Buying Your Dream Home in 2022: Mortgage Trends and Tips for the New Year 

 

2022 is now just around the corner – and the thought ‘new year, new home’ is sure to be a popular one! But what will 2022 hold for mortgages? With interest rates rising and inflation soaring, it’s no wonder prospective buyers are feeling a little nervy. The good news is that, with some preparation and guidance, buying your dream home over the next year doesn’t need to be a pipe dream. 

 

On 16th December 2021, the UK saw its first Bank of England base rate hike in almost three years, with a rise from 0.1% to 0.25%. Though this change is fairly minimal, it’s widely predicted that further increases will be necessary in the New Year to combat the effects of surging inflation; which, ultimately, will impact savings, pensions, the cost of borrowing, and – of course – mortgages. Read on to find out what you can expect for mortgages in 2022 – and our top tips for securing the best deal. 

 

Mortgages in 2022: Predicted Trends 

 

If the recent change to base rate is – as many experts predict – the start of a trend, it will mean that certain mortgage repayments are likely to increase throughout 2022. Those with variable products (such as tracker mortgages) will feel the impact immediately, as these follow the Bank of England base rates for a defined period of time: meaning that, when interest rates rise, so do monthly repayments. However, many homeowners in the UK are committed to fixed-term mortgages, which would protect them from any immediate price hikes. Even so, the day-to-day cost of living is set to continue to increase, as is the cost of borrowing – meaning that many people could be feeling ‘squeezed’ financially.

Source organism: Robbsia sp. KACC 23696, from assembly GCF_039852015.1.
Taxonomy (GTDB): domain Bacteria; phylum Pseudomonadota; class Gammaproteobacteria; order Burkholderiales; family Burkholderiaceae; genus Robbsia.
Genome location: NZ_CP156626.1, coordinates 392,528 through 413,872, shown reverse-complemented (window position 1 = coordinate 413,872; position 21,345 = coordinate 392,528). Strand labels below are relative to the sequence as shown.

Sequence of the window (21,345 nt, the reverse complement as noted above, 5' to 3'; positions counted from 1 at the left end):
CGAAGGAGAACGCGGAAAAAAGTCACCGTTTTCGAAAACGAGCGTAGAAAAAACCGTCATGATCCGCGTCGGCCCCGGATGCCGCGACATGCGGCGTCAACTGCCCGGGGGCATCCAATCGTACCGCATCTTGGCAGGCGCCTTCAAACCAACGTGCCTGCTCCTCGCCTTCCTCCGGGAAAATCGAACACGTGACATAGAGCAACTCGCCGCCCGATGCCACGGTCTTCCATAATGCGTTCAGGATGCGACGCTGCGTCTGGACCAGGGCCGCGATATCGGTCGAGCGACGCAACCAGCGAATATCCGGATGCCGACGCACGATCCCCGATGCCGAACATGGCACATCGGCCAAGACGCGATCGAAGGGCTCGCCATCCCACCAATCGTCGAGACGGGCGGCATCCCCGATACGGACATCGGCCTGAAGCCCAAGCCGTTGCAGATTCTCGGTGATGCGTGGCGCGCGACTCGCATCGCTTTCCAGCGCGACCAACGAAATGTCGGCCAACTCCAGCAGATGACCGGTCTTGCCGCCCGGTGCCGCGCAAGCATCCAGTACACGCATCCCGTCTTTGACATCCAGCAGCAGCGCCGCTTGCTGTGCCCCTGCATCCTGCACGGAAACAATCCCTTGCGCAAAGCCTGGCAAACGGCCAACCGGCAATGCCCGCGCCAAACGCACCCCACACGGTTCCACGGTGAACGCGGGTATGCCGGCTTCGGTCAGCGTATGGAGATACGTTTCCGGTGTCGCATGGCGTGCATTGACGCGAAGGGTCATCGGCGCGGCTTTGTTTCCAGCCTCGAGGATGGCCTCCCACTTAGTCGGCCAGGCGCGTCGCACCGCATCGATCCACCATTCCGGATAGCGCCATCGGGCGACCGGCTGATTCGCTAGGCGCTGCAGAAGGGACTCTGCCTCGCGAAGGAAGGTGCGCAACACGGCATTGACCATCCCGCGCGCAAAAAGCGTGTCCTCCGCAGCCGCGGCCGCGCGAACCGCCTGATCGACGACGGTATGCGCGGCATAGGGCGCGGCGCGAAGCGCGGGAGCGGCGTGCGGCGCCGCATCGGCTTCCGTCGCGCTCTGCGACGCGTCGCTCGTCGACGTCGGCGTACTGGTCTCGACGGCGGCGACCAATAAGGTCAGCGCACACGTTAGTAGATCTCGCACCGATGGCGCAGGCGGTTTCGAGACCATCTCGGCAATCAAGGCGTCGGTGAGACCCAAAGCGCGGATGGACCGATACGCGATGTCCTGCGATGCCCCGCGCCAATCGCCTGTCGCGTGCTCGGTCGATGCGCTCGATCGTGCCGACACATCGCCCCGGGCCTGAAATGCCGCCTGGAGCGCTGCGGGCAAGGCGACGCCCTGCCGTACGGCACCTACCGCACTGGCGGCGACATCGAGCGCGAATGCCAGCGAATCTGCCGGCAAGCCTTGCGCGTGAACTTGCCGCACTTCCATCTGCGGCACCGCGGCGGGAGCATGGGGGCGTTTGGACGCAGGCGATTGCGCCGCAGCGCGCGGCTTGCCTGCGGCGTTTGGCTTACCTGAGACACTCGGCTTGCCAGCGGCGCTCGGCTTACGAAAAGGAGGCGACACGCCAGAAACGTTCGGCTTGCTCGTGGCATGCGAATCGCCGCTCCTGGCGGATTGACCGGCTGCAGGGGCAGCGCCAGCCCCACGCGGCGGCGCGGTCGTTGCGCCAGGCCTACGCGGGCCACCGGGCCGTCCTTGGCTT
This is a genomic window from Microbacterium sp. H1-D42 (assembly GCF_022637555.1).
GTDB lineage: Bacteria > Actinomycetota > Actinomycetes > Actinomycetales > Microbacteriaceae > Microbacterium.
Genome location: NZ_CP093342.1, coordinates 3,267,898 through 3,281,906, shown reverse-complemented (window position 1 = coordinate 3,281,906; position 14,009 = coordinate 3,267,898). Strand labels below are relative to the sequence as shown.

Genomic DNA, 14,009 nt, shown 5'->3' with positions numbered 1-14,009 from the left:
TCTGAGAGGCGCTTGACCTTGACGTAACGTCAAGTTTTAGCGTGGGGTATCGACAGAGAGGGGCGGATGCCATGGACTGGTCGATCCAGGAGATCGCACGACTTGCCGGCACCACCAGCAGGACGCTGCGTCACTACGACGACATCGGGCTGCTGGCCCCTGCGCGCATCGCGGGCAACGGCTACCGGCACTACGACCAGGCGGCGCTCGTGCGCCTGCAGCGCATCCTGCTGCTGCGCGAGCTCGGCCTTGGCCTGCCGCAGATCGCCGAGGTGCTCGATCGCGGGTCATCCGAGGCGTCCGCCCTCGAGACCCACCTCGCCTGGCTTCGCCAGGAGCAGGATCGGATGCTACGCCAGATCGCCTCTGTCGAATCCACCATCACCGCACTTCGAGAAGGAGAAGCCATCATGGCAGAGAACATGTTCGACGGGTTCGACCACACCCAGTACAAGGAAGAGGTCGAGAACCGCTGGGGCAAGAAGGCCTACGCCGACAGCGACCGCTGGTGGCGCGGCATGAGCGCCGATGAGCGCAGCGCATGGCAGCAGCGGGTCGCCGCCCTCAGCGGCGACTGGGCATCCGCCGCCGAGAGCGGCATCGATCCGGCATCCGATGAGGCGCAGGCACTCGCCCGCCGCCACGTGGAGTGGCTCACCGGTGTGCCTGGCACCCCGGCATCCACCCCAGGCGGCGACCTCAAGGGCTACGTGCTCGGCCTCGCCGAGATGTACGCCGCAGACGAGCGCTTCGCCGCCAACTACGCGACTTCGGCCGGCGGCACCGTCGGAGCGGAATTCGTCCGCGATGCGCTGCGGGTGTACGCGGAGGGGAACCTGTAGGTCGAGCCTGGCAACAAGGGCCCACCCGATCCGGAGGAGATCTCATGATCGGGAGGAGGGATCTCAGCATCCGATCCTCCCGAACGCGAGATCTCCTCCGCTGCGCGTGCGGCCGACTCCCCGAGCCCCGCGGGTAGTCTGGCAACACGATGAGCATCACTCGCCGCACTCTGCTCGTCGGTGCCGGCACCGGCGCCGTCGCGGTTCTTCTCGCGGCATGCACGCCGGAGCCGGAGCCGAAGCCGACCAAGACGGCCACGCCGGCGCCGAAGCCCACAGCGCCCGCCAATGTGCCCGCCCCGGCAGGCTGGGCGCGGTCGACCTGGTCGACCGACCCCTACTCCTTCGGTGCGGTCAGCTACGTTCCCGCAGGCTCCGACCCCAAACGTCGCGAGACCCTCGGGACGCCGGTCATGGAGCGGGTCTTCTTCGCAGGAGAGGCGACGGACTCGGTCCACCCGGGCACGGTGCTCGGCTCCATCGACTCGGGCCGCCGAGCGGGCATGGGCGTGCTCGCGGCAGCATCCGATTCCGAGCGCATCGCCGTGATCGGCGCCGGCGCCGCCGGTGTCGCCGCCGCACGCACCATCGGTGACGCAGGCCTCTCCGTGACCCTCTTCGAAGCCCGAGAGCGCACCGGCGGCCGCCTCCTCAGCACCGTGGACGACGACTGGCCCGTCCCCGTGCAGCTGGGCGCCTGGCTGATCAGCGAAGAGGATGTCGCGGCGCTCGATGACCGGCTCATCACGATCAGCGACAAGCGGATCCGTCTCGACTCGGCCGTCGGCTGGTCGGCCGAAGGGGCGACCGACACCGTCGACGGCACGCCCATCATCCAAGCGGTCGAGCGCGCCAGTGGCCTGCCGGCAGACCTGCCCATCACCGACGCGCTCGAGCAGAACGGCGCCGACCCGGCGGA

It’s not all doom and gloom, though: there’s plenty of good news for prospective homeowners. For example, low-cost deposits and high loan-to-value products are likely to be widely available throughout 2022; furthermore, it’s been predicted that the surge in house prices might finally show signs of slowing down. According to Halifax, whilst prices increased by a whopping 8 per cent in 2021, this could reduce to just 1 per cent in 2022. Factors such as the rise in interest rates and increased pressure on household budgets (exacerbated by the withdrawal of Covid support measures) will contribute to this lull, which may be welcome news to buyers who are not dependent on the sale of a property to make a purchase (such as first-time buyers). 

 

Tips for Getting a Mortgage in 2022 

 

1. Check Credit Reports 

Ah, the fateful credit score: a topic we’ve covered more than once before, but which remains an important one, particularly when it comes to mortgages. As with any type of credit, it’s vital to persuade lenders of your attractiveness as a candidate; and, as part of their assessment procedures, they’ll want to evaluate your credit history.